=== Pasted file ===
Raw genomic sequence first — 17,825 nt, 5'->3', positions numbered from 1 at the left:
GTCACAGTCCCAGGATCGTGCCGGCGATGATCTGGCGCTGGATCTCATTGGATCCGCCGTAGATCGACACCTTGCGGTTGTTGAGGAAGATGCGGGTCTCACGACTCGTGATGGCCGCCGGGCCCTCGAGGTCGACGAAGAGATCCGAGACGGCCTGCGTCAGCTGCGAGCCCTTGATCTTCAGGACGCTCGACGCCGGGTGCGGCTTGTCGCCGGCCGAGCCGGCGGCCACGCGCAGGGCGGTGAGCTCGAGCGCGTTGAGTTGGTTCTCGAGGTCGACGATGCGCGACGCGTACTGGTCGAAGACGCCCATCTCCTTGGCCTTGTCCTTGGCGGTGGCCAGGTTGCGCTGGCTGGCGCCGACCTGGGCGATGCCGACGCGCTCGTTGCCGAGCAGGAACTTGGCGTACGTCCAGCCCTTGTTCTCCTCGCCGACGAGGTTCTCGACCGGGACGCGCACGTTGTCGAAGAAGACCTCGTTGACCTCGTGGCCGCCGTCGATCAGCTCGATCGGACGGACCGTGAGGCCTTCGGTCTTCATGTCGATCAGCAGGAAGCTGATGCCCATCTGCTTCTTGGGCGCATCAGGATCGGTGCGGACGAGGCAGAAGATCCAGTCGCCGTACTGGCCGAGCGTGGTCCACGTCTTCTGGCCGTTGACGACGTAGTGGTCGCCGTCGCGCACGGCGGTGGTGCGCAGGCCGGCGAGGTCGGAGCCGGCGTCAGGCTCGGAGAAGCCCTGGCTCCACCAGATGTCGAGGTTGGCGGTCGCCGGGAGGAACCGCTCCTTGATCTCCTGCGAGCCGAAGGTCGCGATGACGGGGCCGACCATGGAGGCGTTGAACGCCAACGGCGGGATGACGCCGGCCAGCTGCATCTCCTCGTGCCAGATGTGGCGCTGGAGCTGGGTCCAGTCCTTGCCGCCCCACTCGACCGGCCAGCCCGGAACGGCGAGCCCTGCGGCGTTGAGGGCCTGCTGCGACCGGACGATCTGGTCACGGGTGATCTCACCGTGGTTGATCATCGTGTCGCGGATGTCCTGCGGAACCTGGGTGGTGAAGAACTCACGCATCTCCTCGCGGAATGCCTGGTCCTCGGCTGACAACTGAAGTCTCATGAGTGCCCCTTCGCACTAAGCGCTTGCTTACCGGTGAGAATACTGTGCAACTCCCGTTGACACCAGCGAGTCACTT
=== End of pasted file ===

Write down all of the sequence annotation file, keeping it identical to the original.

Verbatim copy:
Raw genomic sequence first — 17,825 nt, 5'->3', positions numbered from 1 at the left:
GTCACAGTCCCAGGATCGTGCCGGCGATGATCTGGCGCTGGATCTCATTGGATCCGCCGTAGATCGACACCTTGCGGTTGTTGAGGAAGATGCGGGTCTCACGACTCGTGATGGCCGCCGGGCCCTCGAGGTCGACGAAGAGATCCGAGACGGCCTGCGTCAGCTGCGAGCCCTTGATCTTCAGGACGCTCGACGCCGGGTGCGGCTTGTCGCCGGCCGAGCCGGCGGCCACGCGCAGGGCGGTGAGCTCGAGCGCGTTGAGTTGGTTCTCGAGGTCGACGATGCGCGACGCGTACTGGTCGAAGACGCCCATCTCCTTGGCCTTGTCCTTGGCGGTGGCCAGGTTGCGCTGGCTGGCGCCGACCTGGGCGATGCCGACGCGCTCGTTGCCGAGCAGGAACTTGGCGTACGTCCAGCCCTTGTTCTCCTCGCCGACGAGGTTCTCGACCGGGACGCGCACGTTGTCGAAGAAGACCTCGTTGACCTCGTGGCCGCCGTCGATCAGCTCGATCGGACGGACCGTGAGGCCTTCGGTCTTCATGTCGATCAGCAGGAAGCTGATGCCCATCTGCTTCTTGGGCGCATCAGGATCGGTGCGGACGAGGCAGAAGATCCAGTCGCCGTACTGGCCGAGCGTGGTCCACGTCTTCTGGCCGTTGACGACGTAGTGGTCGCCGTCGCGCACGGCGGTGGTGCGCAGGCCGGCGAGGTCGGAGCCGGCGTCAGGCTCGGAGAAGCCCTGGCTCCACCAGATGTCGAGGTTGGCGGTCGCCGGGAGGAACCGCTCCTTGATCTCCTGCGAGCCGAAGGTCGCGATGACGGGGCCGACCATGGAGGCGTTGAACGCCAACGGCGGGATGACGCCGGCCAGCTGCATCTCCTCGTGCCAGATGTGGCGCTGGAGCTGGGTCCAGTCCTTGCCGCCCCACTCGACCGGCCAGCCCGGAACGGCGAGCCCTGCGGCGTTGAGGGCCTGCTGCGACCGGACGATCTGGTCACGGGTGATCTCACCGTGGTTGATCATCGTGTCGCGGATGTCCTGCGGAACCTGGGTGGTGAAGAACTCACGCATCTCCTCGCGGAATGCCTGGTCCTCGGCTGACAACTGAAGTCTCATGAGTGCCCCTTCGCACTAAGCGCTTGCTTACCGGTGAGAATACTGTGCAACTCCCGTTGACACCAGCGAGTCACTT